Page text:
“The most difficult times for many of us are the ones we give ourselves.”― Pema Chödrön

Wow, what a week.

You know those weeks that are so chock-full of just about everything that you get to the end gasping and staring around you wildly, scrabbling around for a foothold, wondering how on earth you made it through? Those weeks where you all-too-easily forget that you actually chose to do all of it and instead revel in the gloriously overwhelming irresponsibility of being at effect to everything and everyone around you?

Yeah, I had one of those weeks. So did Adam (I don’t think he minds me sharing that we get overwhelmed, too). It’s all great stuff and important stuff and the stuff I want to be doing, but that doesn’t mean I remember that it’s great at the time. My approach was more along the lines of suiting up like a linebacker: Thumping my chest, chanting, “Let’s DO this!” and wearing padding, a helmet and my jaw set in a grim line, ready for the tackle.

t’s a bit intimidating.

Know what you get when you set up to achieve your goals/get through your week this way? You get fear, doubt and probably a decent amount of bruising. You get a fight. That is, after all, what you set out to find. You looked for a difficult path and, of course, you found one. I looked for stress and ta-da! I found it! I got what I wanted, whether I really wanted it or not (I don’t really want more stress). When I say “you” here, you realize I’m talking about me, right? Oh, and, if you think I’m only talking about me, you might want to think again…

Thinking it’s impossible and stressful and that you have no choice but to suffer through it is not an entirely empowering position in the chess game that is your life. In a weird way, though, after a helluva week, I am better able to see the power I actually have in my own life to decide how things go. Now, whether I use that power for good or for evil, joy or misery, ease or stress; that’s entirely up to me, too.

Are all my days going to be easy and happy and joyful, just because I say so when my alarm sounds off on a brand-new day? Well, in reality, probably not. I’m not trying to sell you rainbows and Skittles-pooping unicorns. Some days, there’s going to be a lot to do. Some days, I will be sad or tired or frustrated. That’s just life. But gearing up for a fight is not going to make it easier on me, or any of the people around me, either. To be honest, I’m also really good at finding opponents and creating them in my life. In this strategy, Life becomes an opponent. I suit up without even realizing it, because I’ve got a lot of practice (33 years’ worth, to be exact) expecting a fight and tackling Life out of my way.

Wearing all that padding and armour gets in your way. It’s unwieldy, unyielding and reduces your mobility. It makes it hard to catch a long shot. The helmet restricts your vision, limiting your options, or at least your ability to see options. When your hands are full, holding a shield in one hand and a sword in the other, your arms will get awfully tired before you’ve even done what you set out to do. If you’re looking for a fight, it’s hard to see anything but opposition. You might be oblivious to the outstretched hands that offer support and connection, reminding you that you’re not alone.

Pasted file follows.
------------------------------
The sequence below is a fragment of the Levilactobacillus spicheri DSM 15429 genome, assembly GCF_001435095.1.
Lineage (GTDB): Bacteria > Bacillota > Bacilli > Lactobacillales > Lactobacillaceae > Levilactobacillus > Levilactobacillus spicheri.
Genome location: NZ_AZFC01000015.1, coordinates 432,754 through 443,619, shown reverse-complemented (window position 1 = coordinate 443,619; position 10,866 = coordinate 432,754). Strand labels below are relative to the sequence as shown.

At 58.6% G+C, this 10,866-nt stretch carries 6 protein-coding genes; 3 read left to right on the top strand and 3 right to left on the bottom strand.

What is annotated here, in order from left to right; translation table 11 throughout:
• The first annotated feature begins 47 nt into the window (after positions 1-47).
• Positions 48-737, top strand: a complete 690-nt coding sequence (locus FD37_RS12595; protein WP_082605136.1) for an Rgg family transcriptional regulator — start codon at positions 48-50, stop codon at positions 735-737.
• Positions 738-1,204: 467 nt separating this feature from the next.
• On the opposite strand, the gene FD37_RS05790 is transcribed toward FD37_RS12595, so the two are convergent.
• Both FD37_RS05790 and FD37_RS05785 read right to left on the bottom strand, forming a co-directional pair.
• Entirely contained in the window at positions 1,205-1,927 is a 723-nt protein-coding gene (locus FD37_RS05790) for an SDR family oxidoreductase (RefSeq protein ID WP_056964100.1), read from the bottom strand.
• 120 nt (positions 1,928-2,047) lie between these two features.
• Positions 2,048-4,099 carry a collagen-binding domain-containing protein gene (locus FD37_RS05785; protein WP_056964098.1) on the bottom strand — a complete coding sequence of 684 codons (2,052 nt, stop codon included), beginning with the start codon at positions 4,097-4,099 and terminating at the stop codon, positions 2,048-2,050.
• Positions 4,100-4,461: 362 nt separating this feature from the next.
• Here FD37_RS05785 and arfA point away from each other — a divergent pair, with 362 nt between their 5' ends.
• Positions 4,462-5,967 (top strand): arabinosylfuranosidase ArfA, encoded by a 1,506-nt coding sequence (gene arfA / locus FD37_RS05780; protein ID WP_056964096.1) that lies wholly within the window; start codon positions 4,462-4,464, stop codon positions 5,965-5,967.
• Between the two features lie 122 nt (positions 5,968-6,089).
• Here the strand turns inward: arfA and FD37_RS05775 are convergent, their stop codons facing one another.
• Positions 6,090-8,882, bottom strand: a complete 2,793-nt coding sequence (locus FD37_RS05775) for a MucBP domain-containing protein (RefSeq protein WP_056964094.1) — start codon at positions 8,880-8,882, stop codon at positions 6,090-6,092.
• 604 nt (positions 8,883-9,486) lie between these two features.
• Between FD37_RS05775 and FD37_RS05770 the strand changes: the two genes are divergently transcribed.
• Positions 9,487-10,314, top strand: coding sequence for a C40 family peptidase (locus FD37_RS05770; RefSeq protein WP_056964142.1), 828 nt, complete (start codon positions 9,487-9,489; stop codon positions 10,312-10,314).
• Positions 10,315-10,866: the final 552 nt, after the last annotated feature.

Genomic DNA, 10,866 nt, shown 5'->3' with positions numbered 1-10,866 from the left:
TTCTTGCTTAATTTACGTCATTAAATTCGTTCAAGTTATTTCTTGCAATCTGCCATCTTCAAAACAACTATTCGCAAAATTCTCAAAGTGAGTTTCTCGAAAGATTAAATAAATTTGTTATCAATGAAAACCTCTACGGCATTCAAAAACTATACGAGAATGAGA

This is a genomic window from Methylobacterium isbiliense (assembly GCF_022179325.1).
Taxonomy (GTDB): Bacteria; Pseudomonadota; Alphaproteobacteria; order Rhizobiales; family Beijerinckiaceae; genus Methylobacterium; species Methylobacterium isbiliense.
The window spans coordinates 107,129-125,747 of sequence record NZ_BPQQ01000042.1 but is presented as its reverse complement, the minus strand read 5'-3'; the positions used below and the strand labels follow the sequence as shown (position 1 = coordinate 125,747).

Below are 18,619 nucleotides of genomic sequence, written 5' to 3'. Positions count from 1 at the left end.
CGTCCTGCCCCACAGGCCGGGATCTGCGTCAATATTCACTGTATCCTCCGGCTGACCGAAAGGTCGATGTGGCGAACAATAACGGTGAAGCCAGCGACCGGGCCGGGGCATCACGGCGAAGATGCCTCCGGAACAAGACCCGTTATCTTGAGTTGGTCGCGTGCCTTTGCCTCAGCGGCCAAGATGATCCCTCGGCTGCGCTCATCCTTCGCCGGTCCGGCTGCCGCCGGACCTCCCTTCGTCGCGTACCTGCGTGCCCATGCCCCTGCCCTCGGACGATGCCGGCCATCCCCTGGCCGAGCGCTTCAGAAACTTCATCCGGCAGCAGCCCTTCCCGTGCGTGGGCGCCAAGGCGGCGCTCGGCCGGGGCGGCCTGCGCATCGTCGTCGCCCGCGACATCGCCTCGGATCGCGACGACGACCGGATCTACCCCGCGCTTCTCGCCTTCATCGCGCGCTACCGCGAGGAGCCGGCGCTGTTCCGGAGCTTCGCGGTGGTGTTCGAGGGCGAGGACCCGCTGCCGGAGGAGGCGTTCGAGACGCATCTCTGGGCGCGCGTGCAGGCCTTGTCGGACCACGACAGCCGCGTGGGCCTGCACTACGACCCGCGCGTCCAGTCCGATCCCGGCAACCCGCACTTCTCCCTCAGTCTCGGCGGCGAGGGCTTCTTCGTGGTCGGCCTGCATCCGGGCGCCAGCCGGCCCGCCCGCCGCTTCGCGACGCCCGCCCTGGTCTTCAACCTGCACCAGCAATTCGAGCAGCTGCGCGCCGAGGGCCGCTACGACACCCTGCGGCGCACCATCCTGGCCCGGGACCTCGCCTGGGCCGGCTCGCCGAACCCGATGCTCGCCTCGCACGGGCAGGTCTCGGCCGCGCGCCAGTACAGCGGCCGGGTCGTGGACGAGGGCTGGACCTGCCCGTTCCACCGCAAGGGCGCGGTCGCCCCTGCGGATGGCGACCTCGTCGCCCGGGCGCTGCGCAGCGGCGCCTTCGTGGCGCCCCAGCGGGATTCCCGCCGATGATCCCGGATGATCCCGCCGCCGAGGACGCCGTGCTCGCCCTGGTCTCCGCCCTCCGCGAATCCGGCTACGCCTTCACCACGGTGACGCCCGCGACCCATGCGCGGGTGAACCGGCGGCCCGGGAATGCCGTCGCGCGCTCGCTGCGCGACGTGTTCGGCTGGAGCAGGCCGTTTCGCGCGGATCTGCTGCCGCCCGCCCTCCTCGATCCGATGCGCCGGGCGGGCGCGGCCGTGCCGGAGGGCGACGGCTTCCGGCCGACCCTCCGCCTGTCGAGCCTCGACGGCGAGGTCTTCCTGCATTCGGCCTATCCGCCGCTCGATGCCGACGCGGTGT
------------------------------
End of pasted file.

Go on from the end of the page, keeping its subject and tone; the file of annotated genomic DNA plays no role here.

When you're looking for a fight, it's hard to see anything else. Click To Tweet

All of that hunkering down and struggling with ALL THE THINGS THAT ARE OH-SO HARD feels exhausting. You might even feel like you’re achieving something; how else could you be so tired? You must be achieving something with all that struggling, right? Not necessarily. It just feels like you’re doing stuff because of all the extra weight you’re lifting. It’s misplaced effort and wasted energy that could be better spent on what you really want to create. A shot of adrenaline in a moment of stress can be helpful—a lifesaver, even—but constantly living on adrenaline is not good for you.

With all of your vulnerability covered up, things like support, joy, fun, compassion and forgiveness have a tough time getting in or out (they have to squeeze through the little chinks here and there). You’ll find it tricky to create what you really want to see in your life if your head is down while you charge your opponents, especially because your foe isn’t work, family, obligations and chores: It’s you that you’re fighting.

What’s something you’ve “got” to do? Something unappealing, or stressful or unpleasant that you are not looking forward to accomplishing? Can you see where you are suiting up for a struggle in your life? What would you like to experience, instead? What if your what-for was your focus, instead of the obstacles in your way?